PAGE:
Our model, Sarah is showing the other kind of fabric that is dunked three and four times into dye so that the color bleeds down from one shade to another.

There are other kinds of fabrics used to hook.  These are skeins of saris. 

I found the brightest color of purple I've seen yet today...and the happiness I felt when I picked it up was palpably purple.  I promise you when the budget constraints ease up, I'm going to find that material again and use it.

I'm going to end this blog with a series of pictures of May 27th, 2012.  The words to describe what I found today were on a person's description of why they hook.  "How do you live a creative life?  Release the child within and lose the fear of being wrong."

Happy Birthday, Ben.  We love you.

Thursday, May 17, 2012

Jackson Pollock Cake

What happens when two people -- who really love one another, try again?  Well, first, the dye works SO much better, brighter.

"Mom, how about we put in 7 more drops of blue?" 

"How about 14, Sarah..."


"Mom, I really want the purple more purple-red than purple-blue."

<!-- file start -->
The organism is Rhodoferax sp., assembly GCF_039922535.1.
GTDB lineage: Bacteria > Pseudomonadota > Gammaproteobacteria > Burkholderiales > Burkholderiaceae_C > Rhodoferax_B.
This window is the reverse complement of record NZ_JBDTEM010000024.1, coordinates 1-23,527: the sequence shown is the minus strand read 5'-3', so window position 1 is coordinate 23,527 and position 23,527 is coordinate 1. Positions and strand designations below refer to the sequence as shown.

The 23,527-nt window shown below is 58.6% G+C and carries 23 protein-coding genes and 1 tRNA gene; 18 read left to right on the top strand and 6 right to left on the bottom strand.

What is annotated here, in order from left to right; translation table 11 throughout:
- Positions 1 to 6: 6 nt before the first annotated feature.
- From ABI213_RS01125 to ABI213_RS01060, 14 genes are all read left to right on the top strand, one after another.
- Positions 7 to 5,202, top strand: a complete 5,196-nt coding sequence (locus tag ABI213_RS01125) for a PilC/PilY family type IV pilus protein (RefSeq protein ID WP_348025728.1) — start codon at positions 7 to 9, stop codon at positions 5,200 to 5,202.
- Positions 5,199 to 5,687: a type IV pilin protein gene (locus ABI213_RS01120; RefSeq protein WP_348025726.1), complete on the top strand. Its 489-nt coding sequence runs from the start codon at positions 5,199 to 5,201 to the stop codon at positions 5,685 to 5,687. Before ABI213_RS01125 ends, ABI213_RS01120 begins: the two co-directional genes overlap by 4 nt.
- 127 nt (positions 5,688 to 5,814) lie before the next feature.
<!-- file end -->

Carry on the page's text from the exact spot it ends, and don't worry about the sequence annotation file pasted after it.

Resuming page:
"Yeah... we can do that."

"Hey, instead of doing the whole concentric circles thing... how about we drizzle?"

"There's a painter... he painted like this, with splatters.  Hey, that's it!"
"Mom - this is a lot better than last time."

"Yes, honey, it is... "

"His name was Jackson Pollock, ya know...  I never really understood his paintings, but I kind of do, now.  What message can we find in the mess?"

"We do good work together, especially the second time around."

So, okay...the third time we make this cake, we're going to figure out the icing.

Sarah -- I think we made something together that we can be proud of.  For me, it was peace about a chapter in my life, a long time ago.  For you?  What was it for you?

"That everybody makes mistakes and nothing's perfect... but it is delicious."

Yes my dear young woman, it is.

Thursday, May 10, 2012

I Love You More Than Cake

Pinterest users frequently post recipes that look seemingly easy on Google images and blogs -- and the Tye Dye Cake recipe looked like a challenge.  Sarah and I were up for that challenge.  Our thanks to Bird on a Cake for this idea! 

Our first lesson was in using food color for the 60's theme.  Most tye dyes are bright and ours ended up... well pedestrian pastel.  When in doubt, double the color.